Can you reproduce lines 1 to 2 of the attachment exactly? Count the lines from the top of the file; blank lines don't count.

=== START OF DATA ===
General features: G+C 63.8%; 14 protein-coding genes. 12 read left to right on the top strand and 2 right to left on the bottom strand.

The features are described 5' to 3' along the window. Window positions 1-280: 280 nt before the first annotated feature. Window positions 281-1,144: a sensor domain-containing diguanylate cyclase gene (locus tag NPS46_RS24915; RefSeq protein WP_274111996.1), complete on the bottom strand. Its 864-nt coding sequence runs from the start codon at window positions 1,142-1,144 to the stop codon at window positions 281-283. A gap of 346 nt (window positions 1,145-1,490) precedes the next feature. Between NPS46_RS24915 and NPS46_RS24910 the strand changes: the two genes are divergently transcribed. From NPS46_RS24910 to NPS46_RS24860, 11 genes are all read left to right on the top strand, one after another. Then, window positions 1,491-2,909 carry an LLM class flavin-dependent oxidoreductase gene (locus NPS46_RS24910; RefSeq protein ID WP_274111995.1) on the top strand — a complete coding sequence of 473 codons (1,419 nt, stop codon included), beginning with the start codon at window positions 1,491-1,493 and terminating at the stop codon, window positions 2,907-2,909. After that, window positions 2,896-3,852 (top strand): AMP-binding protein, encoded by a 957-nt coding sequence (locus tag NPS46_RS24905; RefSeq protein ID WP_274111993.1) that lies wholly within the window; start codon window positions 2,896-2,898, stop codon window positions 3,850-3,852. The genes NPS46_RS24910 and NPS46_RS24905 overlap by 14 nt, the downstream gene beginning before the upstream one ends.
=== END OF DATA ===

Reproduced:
General features: G+C 63.8%; 14 protein-coding genes. 12 read left to right on the top strand and 2 right to left on the bottom strand.

The features are described 5' to 3' along the window. Window positions 1-280: 280 nt before the first annotated feature. Window positions 281-1,144: a sensor domain-containing diguanylate cyclase gene (locus tag NPS46_RS24915; RefSeq protein WP_274111996.1), complete on the bottom strand. Its 864-nt coding sequence runs from the start codon at window positions 1,142-1,144 to the stop codon at window positions 281-283. A gap of 346 nt (window positions 1,145-1,490) precedes the next feature. Between NPS46_RS24915 and NPS46_RS24910 the strand changes: the two genes are divergently transcribed. From NPS46_RS24910 to NPS46_RS24860, 11 genes are all read left to right on the top strand, one after another. Then, window positions 1,491-2,909 carry an LLM class flavin-dependent oxidoreductase gene (locus NPS46_RS24910; RefSeq protein ID WP_274111995.1) on the top strand — a complete coding sequence of 473 codons (1,419 nt, stop codon included), beginning with the start codon at window positions 1,491-1,493 and terminating at the stop codon, window positions 2,907-2,909. After that, window positions 2,896-3,852 (top strand): AMP-binding protein, encoded by a 957-nt coding sequence (locus tag NPS46_RS24905; RefSeq protein ID WP_274111993.1) that lies wholly within the window; start codon window positions 2,896-2,898, stop codon window positions 3,850-3,852. The genes NPS46_RS24910 and NPS46_RS24905 overlap by 14 nt, the downstream gene beginning before the upstream one ends.